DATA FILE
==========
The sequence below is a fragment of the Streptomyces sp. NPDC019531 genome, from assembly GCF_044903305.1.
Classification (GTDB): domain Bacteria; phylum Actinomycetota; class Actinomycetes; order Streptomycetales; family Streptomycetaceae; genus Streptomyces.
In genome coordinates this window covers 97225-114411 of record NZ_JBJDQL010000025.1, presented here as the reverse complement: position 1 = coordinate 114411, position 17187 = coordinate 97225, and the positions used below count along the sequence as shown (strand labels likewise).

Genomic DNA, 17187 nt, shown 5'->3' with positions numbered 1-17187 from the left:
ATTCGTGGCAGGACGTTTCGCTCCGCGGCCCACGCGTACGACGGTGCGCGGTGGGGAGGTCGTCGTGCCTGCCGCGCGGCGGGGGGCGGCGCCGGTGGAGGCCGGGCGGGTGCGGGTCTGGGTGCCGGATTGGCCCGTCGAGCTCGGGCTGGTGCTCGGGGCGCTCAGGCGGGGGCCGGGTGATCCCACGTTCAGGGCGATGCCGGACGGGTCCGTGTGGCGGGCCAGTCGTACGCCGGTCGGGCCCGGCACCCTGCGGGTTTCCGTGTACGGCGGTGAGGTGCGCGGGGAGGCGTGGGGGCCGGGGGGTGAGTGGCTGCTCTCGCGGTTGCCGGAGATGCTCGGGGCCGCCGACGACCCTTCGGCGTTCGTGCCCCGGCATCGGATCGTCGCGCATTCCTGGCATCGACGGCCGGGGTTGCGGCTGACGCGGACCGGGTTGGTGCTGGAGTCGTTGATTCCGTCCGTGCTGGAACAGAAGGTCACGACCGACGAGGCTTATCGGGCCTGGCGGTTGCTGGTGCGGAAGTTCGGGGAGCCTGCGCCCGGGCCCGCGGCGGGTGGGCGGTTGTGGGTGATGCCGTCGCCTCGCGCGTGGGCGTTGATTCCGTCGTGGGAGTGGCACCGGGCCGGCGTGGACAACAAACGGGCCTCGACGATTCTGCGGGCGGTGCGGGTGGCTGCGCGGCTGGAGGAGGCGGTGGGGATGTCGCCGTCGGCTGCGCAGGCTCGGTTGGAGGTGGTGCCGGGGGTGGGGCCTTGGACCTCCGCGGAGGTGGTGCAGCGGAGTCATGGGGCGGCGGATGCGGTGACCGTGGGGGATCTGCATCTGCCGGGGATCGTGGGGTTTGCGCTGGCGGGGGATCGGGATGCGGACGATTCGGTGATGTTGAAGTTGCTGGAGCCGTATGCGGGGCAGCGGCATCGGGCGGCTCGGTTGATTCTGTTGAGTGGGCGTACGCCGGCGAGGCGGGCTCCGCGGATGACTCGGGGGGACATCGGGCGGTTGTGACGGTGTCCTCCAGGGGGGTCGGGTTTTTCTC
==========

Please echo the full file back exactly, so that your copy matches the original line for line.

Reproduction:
The sequence below is a fragment of the Streptomyces sp. NPDC019531 genome, from assembly GCF_044903305.1.
Classification (GTDB): domain Bacteria; phylum Actinomycetota; class Actinomycetes; order Streptomycetales; family Streptomycetaceae; genus Streptomyces.
In genome coordinates this window covers 97225-114411 of record NZ_JBJDQL010000025.1, presented here as the reverse complement: position 1 = coordinate 114411, position 17187 = coordinate 97225, and the positions used below count along the sequence as shown (strand labels likewise).

Genomic DNA, 17187 nt, shown 5'->3' with positions numbered 1-17187 from the left:
ATTCGTGGCAGGACGTTTCGCTCCGCGGCCCACGCGTACGACGGTGCGCGGTGGGGAGGTCGTCGTGCCTGCCGCGCGGCGGGGGGCGGCGCCGGTGGAGGCCGGGCGGGTGCGGGTCTGGGTGCCGGATTGGCCCGTCGAGCTCGGGCTGGTGCTCGGGGCGCTCAGGCGGGGGCCGGGTGATCCCACGTTCAGGGCGATGCCGGACGGGTCCGTGTGGCGGGCCAGTCGTACGCCGGTCGGGCCCGGCACCCTGCGGGTTTCCGTGTACGGCGGTGAGGTGCGCGGGGAGGCGTGGGGGCCGGGGGGTGAGTGGCTGCTCTCGCGGTTGCCGGAGATGCTCGGGGCCGCCGACGACCCTTCGGCGTTCGTGCCCCGGCATCGGATCGTCGCGCATTCCTGGCATCGACGGCCGGGGTTGCGGCTGACGCGGACCGGGTTGGTGCTGGAGTCGTTGATTCCGTCCGTGCTGGAACAGAAGGTCACGACCGACGAGGCTTATCGGGCCTGGCGGTTGCTGGTGCGGAAGTTCGGGGAGCCTGCGCCCGGGCCCGCGGCGGGTGGGCGGTTGTGGGTGATGCCGTCGCCTCGCGCGTGGGCGTTGATTCCGTCGTGGGAGTGGCACCGGGCCGGCGTGGACAACAAACGGGCCTCGACGATTCTGCGGGCGGTGCGGGTGGCTGCGCGGCTGGAGGAGGCGGTGGGGATGTCGCCGTCGGCTGCGCAGGCTCGGTTGGAGGTGGTGCCGGGGGTGGGGCCTTGGACCTCCGCGGAGGTGGTGCAGCGGAGTCATGGGGCGGCGGATGCGGTGACCGTGGGGGATCTGCATCTGCCGGGGATCGTGGGGTTTGCGCTGGCGGGGGATCGGGATGCGGACGATTCGGTGATGTTGAAGTTGCTGGAGCCGTATGCGGGGCAGCGGCATCGGGCGGCTCGGTTGATTCTGTTGAGTGGGCGTACGCCGGCGAGGCGGGCTCCGCGGATGACTCGGGGGGACATCGGGCGGTTGTGACGGTGTCCTCCAGGGGGGTCGGGTTTTTCTC